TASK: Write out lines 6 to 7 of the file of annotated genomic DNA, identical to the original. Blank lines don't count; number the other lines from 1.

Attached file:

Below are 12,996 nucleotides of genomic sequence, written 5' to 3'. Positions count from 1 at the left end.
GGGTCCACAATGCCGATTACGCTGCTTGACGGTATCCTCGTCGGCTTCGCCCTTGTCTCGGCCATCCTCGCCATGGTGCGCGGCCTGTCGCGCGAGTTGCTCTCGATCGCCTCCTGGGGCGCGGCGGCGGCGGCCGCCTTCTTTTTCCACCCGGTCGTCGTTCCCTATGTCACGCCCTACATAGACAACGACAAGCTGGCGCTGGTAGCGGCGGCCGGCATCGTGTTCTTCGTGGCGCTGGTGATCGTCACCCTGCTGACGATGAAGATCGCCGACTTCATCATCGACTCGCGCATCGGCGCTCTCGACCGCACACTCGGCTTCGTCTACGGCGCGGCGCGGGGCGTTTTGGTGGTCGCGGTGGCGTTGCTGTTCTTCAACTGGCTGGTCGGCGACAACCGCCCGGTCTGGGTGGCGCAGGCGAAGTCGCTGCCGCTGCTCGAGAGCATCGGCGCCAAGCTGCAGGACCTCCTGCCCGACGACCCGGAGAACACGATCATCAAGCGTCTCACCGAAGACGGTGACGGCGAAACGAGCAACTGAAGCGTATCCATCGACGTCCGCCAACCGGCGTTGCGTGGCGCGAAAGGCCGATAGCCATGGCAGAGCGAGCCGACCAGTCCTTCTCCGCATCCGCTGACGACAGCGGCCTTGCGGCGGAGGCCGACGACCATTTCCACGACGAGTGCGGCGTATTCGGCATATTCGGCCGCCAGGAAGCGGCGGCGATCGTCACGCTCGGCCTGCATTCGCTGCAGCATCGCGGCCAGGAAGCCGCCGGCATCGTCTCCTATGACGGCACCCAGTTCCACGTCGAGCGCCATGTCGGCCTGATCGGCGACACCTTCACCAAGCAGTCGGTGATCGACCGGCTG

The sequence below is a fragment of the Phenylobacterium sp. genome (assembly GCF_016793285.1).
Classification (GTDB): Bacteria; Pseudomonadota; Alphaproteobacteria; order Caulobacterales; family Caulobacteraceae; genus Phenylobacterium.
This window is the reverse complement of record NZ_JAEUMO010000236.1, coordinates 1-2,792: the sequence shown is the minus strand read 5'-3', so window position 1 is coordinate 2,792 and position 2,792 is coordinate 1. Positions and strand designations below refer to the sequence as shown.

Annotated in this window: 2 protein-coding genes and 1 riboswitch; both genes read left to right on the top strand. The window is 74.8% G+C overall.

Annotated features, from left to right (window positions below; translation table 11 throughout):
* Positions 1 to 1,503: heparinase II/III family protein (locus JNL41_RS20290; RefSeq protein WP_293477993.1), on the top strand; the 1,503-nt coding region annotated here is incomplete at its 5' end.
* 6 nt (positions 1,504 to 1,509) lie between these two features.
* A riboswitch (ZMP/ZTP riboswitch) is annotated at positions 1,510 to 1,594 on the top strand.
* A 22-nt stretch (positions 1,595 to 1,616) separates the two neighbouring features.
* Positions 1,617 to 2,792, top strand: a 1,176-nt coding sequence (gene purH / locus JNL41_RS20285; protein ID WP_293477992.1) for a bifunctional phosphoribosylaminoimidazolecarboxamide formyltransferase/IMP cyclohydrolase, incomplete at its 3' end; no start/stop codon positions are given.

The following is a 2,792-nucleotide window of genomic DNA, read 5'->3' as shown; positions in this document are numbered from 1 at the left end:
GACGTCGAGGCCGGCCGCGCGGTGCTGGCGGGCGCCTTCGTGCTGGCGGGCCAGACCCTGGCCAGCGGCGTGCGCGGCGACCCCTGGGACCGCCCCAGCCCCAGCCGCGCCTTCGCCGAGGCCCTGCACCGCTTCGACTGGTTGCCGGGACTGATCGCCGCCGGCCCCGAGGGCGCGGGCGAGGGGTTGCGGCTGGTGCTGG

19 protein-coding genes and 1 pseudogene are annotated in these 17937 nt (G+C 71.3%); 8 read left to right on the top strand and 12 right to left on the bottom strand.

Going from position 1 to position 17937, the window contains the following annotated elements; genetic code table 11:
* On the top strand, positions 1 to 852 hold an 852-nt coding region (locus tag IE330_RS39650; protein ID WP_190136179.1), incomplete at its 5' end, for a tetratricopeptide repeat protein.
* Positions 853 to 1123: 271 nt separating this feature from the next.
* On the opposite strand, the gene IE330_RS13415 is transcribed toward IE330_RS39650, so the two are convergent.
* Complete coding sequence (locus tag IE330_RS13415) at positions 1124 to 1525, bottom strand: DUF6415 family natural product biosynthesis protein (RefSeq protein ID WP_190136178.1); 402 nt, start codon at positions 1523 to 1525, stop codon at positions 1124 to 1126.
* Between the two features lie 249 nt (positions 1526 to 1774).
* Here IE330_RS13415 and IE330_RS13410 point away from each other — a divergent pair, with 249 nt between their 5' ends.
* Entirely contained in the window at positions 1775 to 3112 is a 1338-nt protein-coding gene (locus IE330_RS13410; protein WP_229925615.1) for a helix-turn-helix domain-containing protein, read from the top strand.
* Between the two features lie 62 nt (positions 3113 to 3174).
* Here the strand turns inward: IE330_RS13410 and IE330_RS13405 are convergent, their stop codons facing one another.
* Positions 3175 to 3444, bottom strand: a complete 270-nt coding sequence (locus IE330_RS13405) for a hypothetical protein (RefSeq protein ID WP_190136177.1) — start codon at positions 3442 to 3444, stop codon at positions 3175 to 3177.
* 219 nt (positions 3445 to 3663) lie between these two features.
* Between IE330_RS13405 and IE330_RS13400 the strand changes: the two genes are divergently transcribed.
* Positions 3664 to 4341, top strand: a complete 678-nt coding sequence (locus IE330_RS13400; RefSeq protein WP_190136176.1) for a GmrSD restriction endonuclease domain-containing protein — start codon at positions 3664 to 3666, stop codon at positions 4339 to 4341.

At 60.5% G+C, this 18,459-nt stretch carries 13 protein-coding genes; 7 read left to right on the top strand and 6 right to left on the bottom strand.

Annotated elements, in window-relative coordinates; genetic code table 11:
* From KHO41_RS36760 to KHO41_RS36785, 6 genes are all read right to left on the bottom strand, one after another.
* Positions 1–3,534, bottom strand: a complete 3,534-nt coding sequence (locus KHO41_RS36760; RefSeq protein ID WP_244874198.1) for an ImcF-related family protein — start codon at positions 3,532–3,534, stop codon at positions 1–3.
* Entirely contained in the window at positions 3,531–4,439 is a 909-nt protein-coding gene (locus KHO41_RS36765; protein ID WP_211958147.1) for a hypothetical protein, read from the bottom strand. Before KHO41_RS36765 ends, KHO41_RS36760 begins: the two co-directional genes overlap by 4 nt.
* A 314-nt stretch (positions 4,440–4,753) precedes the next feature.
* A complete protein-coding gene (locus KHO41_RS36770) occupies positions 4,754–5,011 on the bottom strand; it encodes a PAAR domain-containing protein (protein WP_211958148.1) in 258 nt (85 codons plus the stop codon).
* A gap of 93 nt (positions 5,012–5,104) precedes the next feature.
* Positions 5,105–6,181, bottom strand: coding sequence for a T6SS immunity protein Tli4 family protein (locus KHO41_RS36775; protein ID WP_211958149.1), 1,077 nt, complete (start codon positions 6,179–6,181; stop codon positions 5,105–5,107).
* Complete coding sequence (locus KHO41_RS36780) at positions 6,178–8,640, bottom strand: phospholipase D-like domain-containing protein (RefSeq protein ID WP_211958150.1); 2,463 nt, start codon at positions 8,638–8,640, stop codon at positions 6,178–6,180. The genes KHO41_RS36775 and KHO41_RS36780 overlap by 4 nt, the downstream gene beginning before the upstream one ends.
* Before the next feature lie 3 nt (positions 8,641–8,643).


Annotated in this window: 2 protein-coding genes and 1 riboswitch; both genes read left to right on the top strand. The window is 74.8% G+C overall.

Annotated features, from left to right (window positions below; translation table 11 throughout):